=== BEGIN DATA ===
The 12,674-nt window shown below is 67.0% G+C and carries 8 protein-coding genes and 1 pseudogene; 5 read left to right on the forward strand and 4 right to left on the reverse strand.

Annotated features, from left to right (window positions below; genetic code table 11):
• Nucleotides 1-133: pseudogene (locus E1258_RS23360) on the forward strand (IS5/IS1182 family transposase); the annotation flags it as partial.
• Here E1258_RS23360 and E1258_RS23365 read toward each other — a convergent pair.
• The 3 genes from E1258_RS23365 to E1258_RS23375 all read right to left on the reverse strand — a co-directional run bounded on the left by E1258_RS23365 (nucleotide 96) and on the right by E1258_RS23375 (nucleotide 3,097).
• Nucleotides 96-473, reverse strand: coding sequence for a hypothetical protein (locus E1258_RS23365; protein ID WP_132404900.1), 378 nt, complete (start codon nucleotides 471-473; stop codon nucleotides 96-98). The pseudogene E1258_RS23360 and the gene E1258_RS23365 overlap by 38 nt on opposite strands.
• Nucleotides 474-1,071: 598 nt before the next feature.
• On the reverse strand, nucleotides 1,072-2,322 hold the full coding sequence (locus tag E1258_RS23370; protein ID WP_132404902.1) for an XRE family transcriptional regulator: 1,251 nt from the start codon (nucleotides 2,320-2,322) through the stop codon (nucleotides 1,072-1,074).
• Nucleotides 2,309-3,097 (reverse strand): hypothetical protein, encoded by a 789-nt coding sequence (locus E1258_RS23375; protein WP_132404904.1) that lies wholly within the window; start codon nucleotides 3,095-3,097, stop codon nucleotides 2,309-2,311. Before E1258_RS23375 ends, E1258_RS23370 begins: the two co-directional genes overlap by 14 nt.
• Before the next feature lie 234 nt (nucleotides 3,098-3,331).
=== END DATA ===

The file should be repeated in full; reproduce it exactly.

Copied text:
The 12,674-nt window shown below is 67.0% G+C and carries 8 protein-coding genes and 1 pseudogene; 5 read left to right on the forward strand and 4 right to left on the reverse strand.

Annotated features, from left to right (window positions below; genetic code table 11):
• Nucleotides 1-133: pseudogene (locus E1258_RS23360) on the forward strand (IS5/IS1182 family transposase); the annotation flags it as partial.
• Here E1258_RS23360 and E1258_RS23365 read toward each other — a convergent pair.
• The 3 genes from E1258_RS23365 to E1258_RS23375 all read right to left on the reverse strand — a co-directional run bounded on the left by E1258_RS23365 (nucleotide 96) and on the right by E1258_RS23375 (nucleotide 3,097).
• Nucleotides 96-473, reverse strand: coding sequence for a hypothetical protein (locus E1258_RS23365; protein ID WP_132404900.1), 378 nt, complete (start codon nucleotides 471-473; stop codon nucleotides 96-98). The pseudogene E1258_RS23360 and the gene E1258_RS23365 overlap by 38 nt on opposite strands.
• Nucleotides 474-1,071: 598 nt before the next feature.
• On the reverse strand, nucleotides 1,072-2,322 hold the full coding sequence (locus tag E1258_RS23370; protein ID WP_132404902.1) for an XRE family transcriptional regulator: 1,251 nt from the start codon (nucleotides 2,320-2,322) through the stop codon (nucleotides 1,072-1,074).
• Nucleotides 2,309-3,097 (reverse strand): hypothetical protein, encoded by a 789-nt coding sequence (locus E1258_RS23375; protein WP_132404904.1) that lies wholly within the window; start codon nucleotides 3,095-3,097, stop codon nucleotides 2,309-2,311. Before E1258_RS23375 ends, E1258_RS23370 begins: the two co-directional genes overlap by 14 nt.
• Before the next feature lie 234 nt (nucleotides 3,098-3,331).